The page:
Comparing the results

If project thinking optimizes for coverage and output, product thinking optimizes for outcomes. The documentation written from a product thinking mindset seems like it’s a lot more detailed, but also slow and resource intensive to create. And it is.

But product thinking is only slow in the short term. If you focus on coverage (and output) instead of outcomes (and customer success), you might have complete documentation, but it’s not as useful to customers. Over time, you might not have many of those to worry about.

Tables comparing project thinking and product thinking documentation output, where project thinking lists “new endpoint”, “new endpoint”, “new endpoint”, “link old to new” with checkmarks next to each item, and product thinking table lists “new endpoint”, “new endpoint”, “new endpoint”, “link to migration”, “migration guide”, sample code

I’m not advocating for abandoning project thinking entirely. We can’t neglect resource considerations or the content delivery timing of what we’re writing, especially if we’re working as lone writers. But just as it’s crucial to consider the timing of what we write, we need to consider the usefulness of what we write. Cultivating a product thinking mindset is essential to writing useful documentation.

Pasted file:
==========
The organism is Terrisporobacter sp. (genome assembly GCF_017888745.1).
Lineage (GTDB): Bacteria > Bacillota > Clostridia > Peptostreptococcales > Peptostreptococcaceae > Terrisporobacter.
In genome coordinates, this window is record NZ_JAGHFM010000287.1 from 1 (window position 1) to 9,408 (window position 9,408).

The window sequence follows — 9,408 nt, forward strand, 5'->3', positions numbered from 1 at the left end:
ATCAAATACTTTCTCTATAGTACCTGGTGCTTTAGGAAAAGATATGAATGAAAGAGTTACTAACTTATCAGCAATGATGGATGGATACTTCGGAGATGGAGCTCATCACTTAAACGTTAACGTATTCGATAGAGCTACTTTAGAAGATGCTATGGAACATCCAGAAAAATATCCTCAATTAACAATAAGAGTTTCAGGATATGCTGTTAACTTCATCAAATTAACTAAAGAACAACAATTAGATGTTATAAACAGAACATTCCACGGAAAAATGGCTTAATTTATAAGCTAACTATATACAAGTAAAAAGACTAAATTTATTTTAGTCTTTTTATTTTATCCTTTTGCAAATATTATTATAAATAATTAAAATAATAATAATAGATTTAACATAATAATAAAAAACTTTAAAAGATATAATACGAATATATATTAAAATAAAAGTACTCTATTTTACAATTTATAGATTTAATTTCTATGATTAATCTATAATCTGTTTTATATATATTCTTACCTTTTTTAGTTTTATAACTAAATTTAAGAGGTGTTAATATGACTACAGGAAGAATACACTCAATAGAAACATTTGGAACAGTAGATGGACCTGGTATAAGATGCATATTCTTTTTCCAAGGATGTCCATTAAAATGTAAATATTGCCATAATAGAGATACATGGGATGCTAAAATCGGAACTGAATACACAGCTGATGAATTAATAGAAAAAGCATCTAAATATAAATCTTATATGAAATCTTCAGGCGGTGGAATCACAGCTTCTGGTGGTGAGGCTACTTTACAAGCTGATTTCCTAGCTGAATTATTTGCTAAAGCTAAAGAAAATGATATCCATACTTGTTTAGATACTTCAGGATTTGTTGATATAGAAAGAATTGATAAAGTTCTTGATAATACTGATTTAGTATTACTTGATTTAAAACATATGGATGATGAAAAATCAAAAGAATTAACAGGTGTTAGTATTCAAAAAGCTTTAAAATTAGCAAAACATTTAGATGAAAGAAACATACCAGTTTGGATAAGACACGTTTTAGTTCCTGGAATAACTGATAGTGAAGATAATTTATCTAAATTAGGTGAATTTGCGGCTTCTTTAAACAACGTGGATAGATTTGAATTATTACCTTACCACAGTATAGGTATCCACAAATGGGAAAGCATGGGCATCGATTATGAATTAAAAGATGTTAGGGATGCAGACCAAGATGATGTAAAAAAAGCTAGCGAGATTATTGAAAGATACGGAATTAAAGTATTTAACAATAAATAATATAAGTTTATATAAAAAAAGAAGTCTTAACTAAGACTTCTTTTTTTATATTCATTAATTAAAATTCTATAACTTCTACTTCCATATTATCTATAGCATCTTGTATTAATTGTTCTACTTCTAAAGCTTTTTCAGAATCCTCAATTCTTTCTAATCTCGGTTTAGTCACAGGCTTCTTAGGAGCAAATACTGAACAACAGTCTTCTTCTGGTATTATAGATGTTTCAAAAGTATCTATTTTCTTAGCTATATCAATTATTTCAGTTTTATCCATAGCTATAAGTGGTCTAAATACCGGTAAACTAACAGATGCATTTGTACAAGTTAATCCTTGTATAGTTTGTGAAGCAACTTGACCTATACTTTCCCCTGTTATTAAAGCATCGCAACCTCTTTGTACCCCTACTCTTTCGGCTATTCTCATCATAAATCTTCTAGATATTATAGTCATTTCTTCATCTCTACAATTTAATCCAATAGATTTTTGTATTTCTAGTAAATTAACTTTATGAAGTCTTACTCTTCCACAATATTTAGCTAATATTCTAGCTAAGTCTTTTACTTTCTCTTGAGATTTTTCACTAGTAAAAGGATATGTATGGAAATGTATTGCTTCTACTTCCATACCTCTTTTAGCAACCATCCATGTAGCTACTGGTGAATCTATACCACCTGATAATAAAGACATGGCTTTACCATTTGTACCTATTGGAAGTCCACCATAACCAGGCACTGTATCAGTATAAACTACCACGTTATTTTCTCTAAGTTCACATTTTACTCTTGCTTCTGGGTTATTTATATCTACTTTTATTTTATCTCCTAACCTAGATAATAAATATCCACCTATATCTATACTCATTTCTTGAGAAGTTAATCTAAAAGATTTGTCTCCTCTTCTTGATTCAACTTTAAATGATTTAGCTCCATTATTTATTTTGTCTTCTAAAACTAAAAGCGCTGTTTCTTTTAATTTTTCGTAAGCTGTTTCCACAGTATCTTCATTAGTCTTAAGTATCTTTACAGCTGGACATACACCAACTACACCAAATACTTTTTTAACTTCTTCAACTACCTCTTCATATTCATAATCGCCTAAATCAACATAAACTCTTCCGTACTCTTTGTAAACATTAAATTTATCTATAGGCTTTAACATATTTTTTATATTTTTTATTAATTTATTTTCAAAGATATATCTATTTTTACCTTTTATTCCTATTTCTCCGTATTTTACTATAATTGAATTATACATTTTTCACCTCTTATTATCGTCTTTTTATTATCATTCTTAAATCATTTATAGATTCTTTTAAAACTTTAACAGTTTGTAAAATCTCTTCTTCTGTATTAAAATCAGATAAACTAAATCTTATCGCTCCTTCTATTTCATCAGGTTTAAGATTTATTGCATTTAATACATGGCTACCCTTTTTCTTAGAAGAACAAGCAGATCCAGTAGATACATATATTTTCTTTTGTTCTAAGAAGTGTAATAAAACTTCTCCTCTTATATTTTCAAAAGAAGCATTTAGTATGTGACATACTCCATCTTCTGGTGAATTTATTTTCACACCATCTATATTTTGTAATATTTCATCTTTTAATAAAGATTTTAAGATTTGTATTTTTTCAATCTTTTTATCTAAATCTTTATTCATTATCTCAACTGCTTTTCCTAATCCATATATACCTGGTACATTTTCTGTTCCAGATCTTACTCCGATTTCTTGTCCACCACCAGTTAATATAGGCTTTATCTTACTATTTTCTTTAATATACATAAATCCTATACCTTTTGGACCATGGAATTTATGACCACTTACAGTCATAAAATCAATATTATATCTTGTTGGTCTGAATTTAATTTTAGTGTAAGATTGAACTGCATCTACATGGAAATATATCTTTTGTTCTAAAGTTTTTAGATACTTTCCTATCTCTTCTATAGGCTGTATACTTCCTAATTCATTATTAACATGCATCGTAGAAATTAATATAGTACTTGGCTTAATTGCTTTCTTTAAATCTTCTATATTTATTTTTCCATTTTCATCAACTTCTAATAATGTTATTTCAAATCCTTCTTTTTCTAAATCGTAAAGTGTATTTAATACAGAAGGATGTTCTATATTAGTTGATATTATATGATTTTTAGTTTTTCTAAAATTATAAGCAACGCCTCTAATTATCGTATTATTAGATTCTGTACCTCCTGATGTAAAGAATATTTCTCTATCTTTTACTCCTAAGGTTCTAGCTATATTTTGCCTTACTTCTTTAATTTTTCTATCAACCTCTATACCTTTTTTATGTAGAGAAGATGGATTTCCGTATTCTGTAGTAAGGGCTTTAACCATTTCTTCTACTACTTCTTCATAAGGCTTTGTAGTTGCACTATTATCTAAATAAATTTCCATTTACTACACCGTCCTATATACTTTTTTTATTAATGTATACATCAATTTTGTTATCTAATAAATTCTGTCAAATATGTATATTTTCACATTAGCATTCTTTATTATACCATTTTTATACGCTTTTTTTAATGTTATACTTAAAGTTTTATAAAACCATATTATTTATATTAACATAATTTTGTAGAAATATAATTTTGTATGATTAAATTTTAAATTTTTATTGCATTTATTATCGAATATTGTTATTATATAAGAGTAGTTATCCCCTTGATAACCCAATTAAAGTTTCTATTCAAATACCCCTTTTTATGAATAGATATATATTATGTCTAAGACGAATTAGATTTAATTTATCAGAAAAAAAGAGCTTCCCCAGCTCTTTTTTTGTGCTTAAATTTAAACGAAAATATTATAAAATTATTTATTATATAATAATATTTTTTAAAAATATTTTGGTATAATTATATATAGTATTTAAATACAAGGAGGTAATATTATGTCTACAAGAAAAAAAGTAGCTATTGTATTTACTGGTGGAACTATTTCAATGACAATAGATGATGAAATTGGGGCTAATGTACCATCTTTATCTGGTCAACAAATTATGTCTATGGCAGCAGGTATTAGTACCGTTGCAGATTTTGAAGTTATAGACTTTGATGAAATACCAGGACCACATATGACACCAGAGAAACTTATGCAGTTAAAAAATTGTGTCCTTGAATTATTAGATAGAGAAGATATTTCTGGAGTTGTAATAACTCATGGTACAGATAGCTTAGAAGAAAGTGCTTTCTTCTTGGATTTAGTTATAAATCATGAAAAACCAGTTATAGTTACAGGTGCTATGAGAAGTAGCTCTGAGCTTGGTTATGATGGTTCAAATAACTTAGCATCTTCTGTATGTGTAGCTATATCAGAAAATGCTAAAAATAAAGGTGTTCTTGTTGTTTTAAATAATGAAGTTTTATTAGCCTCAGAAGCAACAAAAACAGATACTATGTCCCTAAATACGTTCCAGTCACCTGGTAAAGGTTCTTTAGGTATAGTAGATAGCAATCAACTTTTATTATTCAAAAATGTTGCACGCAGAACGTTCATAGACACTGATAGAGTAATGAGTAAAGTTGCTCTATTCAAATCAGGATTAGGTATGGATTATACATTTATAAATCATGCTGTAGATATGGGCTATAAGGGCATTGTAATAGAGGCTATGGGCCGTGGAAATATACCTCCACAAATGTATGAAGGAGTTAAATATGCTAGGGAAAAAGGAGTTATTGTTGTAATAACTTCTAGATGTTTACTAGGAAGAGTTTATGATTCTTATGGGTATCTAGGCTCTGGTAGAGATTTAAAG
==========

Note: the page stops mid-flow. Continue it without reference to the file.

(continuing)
Applying product thinking to documentation

It’s easy to fall into the habit of being a “reactive” documentarian, responding to requests for information and rotely updating page after page after page with more information. As technical writers, our priority lists are often shifting or shuffling around. So how do you go about applying product thinking to your documentation?

Approach the documentation itself like a product.

Flow chart that starts with “Create process cues”, then an arrow points to the next step, “Get access to people”, then from there the next step “Write learning outcomes”, then from there the next step “Consider content design”, then from there the next and final step “Test everything”.

Create cues in your writing process, get access to people with essential information, write learning outcomes for your documentation, consider the content design of your documentation, and test everything about your proposed changes!

Create process cues

To make sure you don’t spend too much time on “getting the writing done”, add cues to your documentation process that can help you maintain user-centricity in your writing. What kind of cues? It depends on how you do your writing, but here are some that have worked for me:

Follow a template for documentation tickets. On one fast-paced development project, I made sure that every documentation ticket I filed included the following: